Amateurism: The New Gold Standard

For some time now, modern civilization has been doing its best to undermine the forces that unfairly oppress it. It’s a matter of humanism and of pride to take something that isn’t working and actually do something about it.

Except, it seems, when it comes to advertising. Advertising is an annoyance, a fly in the ointment of our culture, yet it’s still around and strong as ever. Why? There are a lot of reasons why, but simply put: it has a lot to do with money.

Money shapes a message. If creativity is the body of advertising, money is the food, shelter, and warmth that keep great ad ideas alive.

The way an ad is delivered is also a matter of money. Media costs are several times the cost of production, online and off-. That means a lot of influence is given to who puts the ad where in the milieu of our communication streams.

It’s a complicated business, but the advertising institution has honed its skills to pull off some amazing marketing communications feats.

Institutions (not the ones with people in white coats and medication) are formed to maintain some standard of quality in their work. Quality standards exist for all crafts to work toward. It’s a way of ensuring only the best expression of any human endeavor shines upon the masses.

Then, along comes the Internet.

In our drive to be more connected, the byproduct of our collective enthusiasm has done something unthinkable: it’s lowered our standards. The people who create, the people who criticize, even the indifferent are paying attention to rampant amateurism. And that attention is lowering the standard of marketing communications throughout the world.

As always, people are to blame. These masses, armed with technology, some ideas, and a lot of wanton exhibitionism, have taken center stage in our micro-entertainment sound-byte world.

But it’s fun to be an amateur. Nobody’s paying you, so you can be as good or as bad as you want to be. And people are paying more and more attention each day. The content gap has created a content glut, like a crammed Tokyo subway at rush hour.

Some content is pointless, some is exhibitionism, some aimed at making something better than something else. In other words, it’s marketing. And how is it someone can adore or criticize without getting paid for it?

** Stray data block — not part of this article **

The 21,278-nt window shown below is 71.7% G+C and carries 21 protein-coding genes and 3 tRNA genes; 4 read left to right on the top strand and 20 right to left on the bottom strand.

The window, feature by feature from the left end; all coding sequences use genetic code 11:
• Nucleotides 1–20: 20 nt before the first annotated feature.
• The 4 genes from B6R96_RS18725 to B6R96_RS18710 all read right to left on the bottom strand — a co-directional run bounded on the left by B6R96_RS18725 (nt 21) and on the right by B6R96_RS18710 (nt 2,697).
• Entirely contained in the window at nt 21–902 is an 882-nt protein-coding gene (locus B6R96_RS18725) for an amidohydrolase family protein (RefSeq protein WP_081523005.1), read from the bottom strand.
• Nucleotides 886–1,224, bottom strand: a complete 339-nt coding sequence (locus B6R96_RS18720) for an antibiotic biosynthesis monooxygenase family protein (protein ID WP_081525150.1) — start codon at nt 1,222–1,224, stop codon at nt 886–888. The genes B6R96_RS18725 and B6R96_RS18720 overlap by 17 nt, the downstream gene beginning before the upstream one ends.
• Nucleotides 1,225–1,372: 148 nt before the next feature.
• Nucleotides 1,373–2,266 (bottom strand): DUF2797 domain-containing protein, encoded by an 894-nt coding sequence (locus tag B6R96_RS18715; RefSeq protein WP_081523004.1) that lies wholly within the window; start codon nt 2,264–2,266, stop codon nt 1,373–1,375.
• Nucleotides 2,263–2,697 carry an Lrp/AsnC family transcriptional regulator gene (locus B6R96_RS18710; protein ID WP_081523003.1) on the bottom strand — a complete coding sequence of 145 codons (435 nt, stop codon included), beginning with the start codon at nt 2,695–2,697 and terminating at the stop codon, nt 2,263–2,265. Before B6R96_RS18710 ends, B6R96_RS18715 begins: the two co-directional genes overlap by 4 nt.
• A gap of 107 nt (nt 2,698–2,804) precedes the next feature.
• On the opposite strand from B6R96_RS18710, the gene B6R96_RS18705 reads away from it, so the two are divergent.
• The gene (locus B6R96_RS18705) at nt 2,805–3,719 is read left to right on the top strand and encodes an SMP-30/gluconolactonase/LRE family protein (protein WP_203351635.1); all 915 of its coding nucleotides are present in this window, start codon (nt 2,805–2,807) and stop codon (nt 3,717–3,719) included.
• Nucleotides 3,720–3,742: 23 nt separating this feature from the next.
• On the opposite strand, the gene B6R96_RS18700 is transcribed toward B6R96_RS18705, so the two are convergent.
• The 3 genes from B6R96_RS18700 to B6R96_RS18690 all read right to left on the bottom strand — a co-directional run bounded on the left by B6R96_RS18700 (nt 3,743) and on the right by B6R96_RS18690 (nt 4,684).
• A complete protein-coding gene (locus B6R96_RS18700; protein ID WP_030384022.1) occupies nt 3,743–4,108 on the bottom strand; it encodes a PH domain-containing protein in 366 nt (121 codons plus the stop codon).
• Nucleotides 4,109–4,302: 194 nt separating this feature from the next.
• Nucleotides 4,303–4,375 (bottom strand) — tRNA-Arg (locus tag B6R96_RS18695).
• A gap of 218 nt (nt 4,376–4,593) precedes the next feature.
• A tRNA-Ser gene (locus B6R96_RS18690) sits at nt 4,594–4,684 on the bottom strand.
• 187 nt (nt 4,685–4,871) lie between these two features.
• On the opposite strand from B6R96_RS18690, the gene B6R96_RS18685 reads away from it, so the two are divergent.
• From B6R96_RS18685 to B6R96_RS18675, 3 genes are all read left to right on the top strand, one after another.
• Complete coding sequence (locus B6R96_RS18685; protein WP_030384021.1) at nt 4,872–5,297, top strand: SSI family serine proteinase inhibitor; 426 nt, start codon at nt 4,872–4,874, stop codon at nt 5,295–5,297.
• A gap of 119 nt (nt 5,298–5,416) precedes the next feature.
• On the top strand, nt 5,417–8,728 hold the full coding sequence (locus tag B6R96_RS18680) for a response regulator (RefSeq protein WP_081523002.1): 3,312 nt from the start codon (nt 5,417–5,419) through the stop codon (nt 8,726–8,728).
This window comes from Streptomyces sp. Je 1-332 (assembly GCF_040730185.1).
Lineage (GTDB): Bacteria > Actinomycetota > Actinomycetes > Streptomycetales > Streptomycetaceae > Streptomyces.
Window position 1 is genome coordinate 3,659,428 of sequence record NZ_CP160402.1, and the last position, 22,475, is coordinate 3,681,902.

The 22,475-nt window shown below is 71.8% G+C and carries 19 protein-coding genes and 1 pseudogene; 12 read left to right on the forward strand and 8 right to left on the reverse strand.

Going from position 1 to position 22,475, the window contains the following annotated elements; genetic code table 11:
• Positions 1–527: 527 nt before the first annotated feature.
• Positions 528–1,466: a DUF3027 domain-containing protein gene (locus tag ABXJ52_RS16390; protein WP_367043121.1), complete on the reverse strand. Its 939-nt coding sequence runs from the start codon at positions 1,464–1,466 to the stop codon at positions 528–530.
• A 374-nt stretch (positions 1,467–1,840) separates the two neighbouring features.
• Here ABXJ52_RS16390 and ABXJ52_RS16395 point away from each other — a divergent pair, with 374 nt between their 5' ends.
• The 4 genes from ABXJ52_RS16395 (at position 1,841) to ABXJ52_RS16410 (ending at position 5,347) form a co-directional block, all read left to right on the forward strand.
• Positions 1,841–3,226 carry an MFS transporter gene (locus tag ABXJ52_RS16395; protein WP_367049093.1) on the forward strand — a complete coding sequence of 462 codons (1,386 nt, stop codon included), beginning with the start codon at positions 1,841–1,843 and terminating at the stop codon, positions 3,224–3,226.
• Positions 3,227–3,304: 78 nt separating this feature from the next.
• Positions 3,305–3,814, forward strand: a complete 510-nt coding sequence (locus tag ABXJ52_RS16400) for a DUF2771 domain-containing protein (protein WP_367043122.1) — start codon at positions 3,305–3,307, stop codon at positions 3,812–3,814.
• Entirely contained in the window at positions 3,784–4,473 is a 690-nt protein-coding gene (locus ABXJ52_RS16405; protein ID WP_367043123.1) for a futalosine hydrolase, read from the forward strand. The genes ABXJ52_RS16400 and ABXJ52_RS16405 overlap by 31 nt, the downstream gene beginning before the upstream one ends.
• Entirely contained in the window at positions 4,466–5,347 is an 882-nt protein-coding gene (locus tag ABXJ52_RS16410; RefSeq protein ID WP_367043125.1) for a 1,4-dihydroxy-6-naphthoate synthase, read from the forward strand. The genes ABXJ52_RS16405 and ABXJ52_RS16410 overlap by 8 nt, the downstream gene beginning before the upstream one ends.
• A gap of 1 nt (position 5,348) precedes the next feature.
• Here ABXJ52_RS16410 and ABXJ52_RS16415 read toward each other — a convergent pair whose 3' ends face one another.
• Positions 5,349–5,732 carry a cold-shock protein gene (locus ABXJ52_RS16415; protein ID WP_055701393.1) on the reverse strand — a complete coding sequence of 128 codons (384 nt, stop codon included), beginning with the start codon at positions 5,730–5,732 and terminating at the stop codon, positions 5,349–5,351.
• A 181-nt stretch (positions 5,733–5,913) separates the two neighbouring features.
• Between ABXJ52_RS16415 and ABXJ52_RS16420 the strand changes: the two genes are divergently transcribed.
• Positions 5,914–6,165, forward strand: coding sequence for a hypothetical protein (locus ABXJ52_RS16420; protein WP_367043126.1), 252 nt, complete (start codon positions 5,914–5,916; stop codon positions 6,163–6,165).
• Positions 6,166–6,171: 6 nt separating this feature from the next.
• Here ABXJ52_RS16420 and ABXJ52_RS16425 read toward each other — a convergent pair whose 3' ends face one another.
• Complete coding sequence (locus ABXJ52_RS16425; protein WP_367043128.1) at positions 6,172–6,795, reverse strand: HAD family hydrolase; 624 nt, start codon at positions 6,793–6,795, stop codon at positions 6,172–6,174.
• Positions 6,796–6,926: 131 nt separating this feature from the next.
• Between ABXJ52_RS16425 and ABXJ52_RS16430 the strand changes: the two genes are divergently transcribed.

Let’s not fool ourselves; there’s no quality check on any video posted on YouTube (GoogTube, if you’re trendy). Apart from the questionably risqué or violent, you can put almost anything up there.

Is this really the end of the pitch? The end of the script? The interactive marketing campaign? The end of catering in exotic locations? Is it the end of countless conversations with clients and focus groups for the validation and success of an idea?

If you’re a brand marketer, why not just get a digital video camera and do it yourself? If anyone can create a buzz by posting on YouTube, why not you? Cut out the middleman and bring home the bacon for your team. C’mon, give it a try!

This may seem scary to some of you, and it should. Remember that we do have standards for what we collectively (client and agency) create. Those standards are as valuable as any user generated content, if not more so.

If you’re thinking the next successful ideas are only required to exist on the level of blatant emulation and low-grade execution, think again. User-generated or digital amateurism is an demonstration of love for the ability to connect, show off, and do something you didn’t think you could. That’s not advertising. It’s self-expression. It’s communication on a basic, unedited level. Truly, it’s amazing to look into other peoples’ lives and see them make fools of themselves.

At some point, our collective reality fascination will ebb, and the collective desire for entertainment will evolve. Interactivity will see a rise in popularity.

Right now, the Internet is a pale example of the quality of design that can go into an interactive experience. The ability to understand and anticipate that trend is the job of every brand advertiser out there. Our current trend isn’t an ending but an interesting detour in our journey to find a better way to communicate with our evolving audience. Maybe we should start by creating a few standards.

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